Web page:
Small and medium-sized enterprises (SMEs) are a boon to developing economies in Asia, as they are in the rest of the developing world. SMEs run by men and women comprise a whopping 98 percent of all Asian businesses and are a key engine of economic growth.

SMEs are a backbone of the economies of the Association of Southeast Asian Nations (ASEAN), who this year launched the ASEAN Economic Community (AEC). Recognizing SMEs significance to economic growth, one of the AEC’s goals this year is supporting and building capacity for SME financing, making the question of how to nurture the development of SMEs a compelling one to answer.

Supporting women-owned SMEs is especially important to the region’s growth, concludes “Access to Finance of Women-Owned SMEs in Southeast Asia: An Assessment of Five Countries,” a study Women’s World Banking conducted for the Australian Department of Foreign Affairs and Trade. The study looked at women-owned SMEs in the Philippines, Vietnam, Cambodia, Myanmar and Indonesia and found that while some 23.9 million women in these countries own and run micro and SMEs, cultural and institutional obstacles inhibit their growth.

cover_Access to Finance of Women-Owned SMEs in Southeast Asia An Assessment of Five CountriesWomen’s World Banking analyzed existing reports on SMEs and conducted interviews with stakeholders including policymakers, NGOs, and financial institutions, with an eye toward helping banks and other key players in the five countries “better serve the needs of women-owned SMEs,” says Jaclyn Berfond, a Research, Monitoring and Evaluation specialist at Women’s World Banking. “We’ve made a lot of recommendations for actions stakeholders can take to create an enabling environment,” she added, with the hope that there will eventually be “an ecosystem for supporting women-owned businesses in these markets.”

What’s barring women-owned SMEs in Southeast Asia from accessing finance?

An estimated 33 to 66 percent of SMEs are owned by women in four* of the countries studied, however only a small fraction are well served with financial services (around 3 to 21 percent). Improving access to financing and non-financial services for women would boost the entire ASEAN region. A Goldman Sachs report cited in the study says closing the credit gap in 15 countries alone by 2020 (including the Philippines, Vietnam and Indonesia) could mean a 12 percent gain in per capita incomes by 2030.

Women-owned SMEs are, generally, poorly served for many reasons. Some women prefer informal sources of financing, which are perceived to be more easily accessible than formal credit. Some opt to keep their businesses small, due to responsibilities in the home or because they prefer to invest their resources in their families’ education and health. Some face religious strictures that prevent them from accessing formal financing without the consent of male family members.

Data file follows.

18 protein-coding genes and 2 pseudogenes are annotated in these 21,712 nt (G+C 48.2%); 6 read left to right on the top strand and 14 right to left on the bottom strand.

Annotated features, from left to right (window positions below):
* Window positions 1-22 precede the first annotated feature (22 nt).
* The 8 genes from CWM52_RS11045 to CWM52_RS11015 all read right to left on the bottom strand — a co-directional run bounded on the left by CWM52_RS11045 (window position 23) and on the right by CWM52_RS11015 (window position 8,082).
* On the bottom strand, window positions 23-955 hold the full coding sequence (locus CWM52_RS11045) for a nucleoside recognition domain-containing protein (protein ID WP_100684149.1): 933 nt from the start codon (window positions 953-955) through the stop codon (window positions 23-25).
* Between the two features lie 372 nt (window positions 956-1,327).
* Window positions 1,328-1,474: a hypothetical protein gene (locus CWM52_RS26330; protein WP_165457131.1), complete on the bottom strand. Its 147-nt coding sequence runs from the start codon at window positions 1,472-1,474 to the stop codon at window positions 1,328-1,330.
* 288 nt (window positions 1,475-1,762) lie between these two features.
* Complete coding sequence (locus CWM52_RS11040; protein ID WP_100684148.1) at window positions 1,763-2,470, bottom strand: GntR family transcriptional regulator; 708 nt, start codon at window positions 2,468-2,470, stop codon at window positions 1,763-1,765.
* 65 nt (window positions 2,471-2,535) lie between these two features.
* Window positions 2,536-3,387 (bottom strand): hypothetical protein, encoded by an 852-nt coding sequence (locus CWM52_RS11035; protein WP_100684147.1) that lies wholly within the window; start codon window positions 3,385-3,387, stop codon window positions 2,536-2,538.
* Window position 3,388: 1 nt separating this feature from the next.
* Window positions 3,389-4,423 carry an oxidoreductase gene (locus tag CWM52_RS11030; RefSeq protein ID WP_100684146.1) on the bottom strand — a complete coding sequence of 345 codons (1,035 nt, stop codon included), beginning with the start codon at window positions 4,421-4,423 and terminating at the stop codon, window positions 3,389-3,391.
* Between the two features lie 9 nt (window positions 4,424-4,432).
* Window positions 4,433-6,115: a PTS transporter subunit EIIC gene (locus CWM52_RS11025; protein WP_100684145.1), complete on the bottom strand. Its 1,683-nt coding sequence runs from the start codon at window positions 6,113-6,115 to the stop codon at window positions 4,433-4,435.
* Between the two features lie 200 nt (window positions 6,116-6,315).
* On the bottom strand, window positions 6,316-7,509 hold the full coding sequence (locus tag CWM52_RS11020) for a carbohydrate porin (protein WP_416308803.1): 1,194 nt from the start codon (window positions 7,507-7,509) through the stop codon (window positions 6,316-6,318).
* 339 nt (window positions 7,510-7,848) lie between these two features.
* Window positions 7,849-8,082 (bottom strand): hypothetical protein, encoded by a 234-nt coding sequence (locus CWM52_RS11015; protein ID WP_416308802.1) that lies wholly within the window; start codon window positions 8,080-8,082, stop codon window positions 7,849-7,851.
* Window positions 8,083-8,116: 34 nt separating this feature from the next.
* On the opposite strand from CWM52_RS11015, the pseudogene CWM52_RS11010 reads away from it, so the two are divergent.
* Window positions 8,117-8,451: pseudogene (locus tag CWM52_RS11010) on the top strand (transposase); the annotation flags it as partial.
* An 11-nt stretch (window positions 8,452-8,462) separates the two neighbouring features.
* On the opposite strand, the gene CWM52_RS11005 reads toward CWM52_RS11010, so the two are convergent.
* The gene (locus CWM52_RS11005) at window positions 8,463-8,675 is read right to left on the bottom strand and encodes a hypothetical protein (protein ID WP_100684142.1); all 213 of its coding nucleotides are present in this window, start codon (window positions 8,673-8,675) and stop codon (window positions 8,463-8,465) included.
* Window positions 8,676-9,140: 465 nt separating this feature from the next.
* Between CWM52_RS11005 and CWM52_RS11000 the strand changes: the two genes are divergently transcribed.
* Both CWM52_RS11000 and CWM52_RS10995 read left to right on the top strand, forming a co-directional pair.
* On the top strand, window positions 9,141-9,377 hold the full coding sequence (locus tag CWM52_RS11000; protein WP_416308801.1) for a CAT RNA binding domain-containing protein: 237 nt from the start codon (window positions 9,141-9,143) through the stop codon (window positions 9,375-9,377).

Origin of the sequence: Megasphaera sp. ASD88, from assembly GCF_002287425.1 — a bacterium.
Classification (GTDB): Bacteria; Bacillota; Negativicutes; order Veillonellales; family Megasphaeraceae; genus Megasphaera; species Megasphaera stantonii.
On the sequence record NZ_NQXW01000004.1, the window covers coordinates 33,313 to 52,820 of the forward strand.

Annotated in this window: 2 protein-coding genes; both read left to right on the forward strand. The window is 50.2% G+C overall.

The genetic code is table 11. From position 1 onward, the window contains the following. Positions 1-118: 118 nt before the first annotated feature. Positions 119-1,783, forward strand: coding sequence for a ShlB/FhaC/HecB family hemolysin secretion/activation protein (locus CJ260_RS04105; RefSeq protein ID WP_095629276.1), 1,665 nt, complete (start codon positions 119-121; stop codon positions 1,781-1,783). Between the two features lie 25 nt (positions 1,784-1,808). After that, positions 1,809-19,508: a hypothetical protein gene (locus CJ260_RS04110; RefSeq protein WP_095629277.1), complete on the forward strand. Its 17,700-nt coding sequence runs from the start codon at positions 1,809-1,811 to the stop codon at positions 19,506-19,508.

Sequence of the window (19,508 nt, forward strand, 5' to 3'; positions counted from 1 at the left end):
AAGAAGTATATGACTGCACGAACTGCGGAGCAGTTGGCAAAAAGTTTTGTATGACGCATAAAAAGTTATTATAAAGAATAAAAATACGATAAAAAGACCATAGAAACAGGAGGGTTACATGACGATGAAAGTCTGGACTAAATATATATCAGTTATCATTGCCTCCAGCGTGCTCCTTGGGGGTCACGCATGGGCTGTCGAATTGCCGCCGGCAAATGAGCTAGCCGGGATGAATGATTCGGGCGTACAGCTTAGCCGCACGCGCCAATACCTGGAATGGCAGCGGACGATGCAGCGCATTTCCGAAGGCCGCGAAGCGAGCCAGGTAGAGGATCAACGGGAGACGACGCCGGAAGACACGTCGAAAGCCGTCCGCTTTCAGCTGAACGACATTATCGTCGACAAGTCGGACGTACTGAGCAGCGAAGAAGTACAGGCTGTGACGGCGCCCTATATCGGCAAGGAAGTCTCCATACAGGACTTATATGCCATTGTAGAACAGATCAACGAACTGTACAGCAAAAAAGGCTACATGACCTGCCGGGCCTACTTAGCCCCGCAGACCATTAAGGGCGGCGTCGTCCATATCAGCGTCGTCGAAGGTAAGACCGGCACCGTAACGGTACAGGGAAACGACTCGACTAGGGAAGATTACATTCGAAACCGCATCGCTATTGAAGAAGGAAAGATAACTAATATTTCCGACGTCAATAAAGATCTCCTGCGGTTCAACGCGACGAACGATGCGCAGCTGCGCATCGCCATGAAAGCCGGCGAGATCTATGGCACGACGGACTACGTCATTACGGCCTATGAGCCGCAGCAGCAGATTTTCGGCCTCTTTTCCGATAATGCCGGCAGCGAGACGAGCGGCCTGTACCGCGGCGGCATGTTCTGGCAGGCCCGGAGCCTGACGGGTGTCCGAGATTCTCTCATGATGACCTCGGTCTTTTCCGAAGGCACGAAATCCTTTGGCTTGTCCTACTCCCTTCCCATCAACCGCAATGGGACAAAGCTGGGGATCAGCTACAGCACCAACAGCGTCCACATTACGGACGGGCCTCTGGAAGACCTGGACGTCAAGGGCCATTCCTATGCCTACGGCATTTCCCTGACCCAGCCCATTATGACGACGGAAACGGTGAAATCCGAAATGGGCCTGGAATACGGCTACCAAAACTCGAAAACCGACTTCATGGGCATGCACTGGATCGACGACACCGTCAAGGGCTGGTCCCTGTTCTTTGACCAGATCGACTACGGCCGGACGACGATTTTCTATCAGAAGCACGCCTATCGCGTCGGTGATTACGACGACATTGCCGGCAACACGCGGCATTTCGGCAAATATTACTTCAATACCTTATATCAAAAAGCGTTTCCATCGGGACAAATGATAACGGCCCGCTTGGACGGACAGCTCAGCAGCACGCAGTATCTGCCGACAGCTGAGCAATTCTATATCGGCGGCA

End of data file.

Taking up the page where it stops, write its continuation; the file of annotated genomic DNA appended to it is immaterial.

But in plenty of other cases, women face limited access to finance, technology and markets, preventing them from purchasing land, machinery, buildings or expanding their businesses.

“If a woman starts a business and she’s relying on informal financing, it’s not going to grow at the rate a formally financed man’s small businesses will grow,” says Jaclyn. “One question is: How do you get women interested?”

How to enable women-owned SMEs’ access to finance

Christine, a baker from Talisay and client of Negros Women for Tomorrow Foundation (Philippines)One way is to eliminate access and usage barriers. Access barriers include physical proximity to financial service providers, affordability, eligibility, useful product features, and more. Usage barriers can include high transaction costs, costs of formal loans rather than informal sources of finance, and burdensome paperwork.

Another tool is strengthening non-financial services. Women need to understand what financing options are open to them, the collateral and documentary requirements involved, and the costs and risks associated with various options. “Can you imagine if you’ve never even been inside a bank? How do you even begin to apply for a loan?” notes Berfond.

Tailoring financial and non-financial services to women’s real needs in individual countries is also necessary. Impediments to services in Cambodia, for example, are not necessarily the same as those in Myanmar. Right now, though, granular information on a country-by-country basis is scarce. To ensure a better fit between needs and offerings – creating products suited to women’s specific, country-based circumstances – better and more data is needed.

As women come into the formal financial sector, governments can gather data that will help service providers compile important gender-disaggregated information on the creditworthiness and risks of potential borrowers. Such data can also help banks’ product development. For instance, Berfond says, “the best way to approach banks is to say: We know there are a lot of women working, say, in textiles, and here are the specifics of what they need.” Until data is gathered more effectively, that can’t happen.

Finally, governments need to actively promote awareness of the benefits of women-owned SMEs. They can do this by creating a policy and regulatory environment that enables women to access financial services and by encouraging banks to increase their stake in women-owned enterprises.

Taking all these steps to support the development of women-owned SMEs in the Philippines, Vietnam, Cambodia, Myanmar and Indonesia will create a tremendous opportunity for the prosperity of women entrepreneurs, their families, and the countries. It will take the combined efforts of the banking institutions, government, NGO and other stakeholders, but in the end the flourishing of women-owned businesses will mean a stronger, wealthier, more vibrant ASEAN economy.

 

 *Myanmar doesn’t have any reported data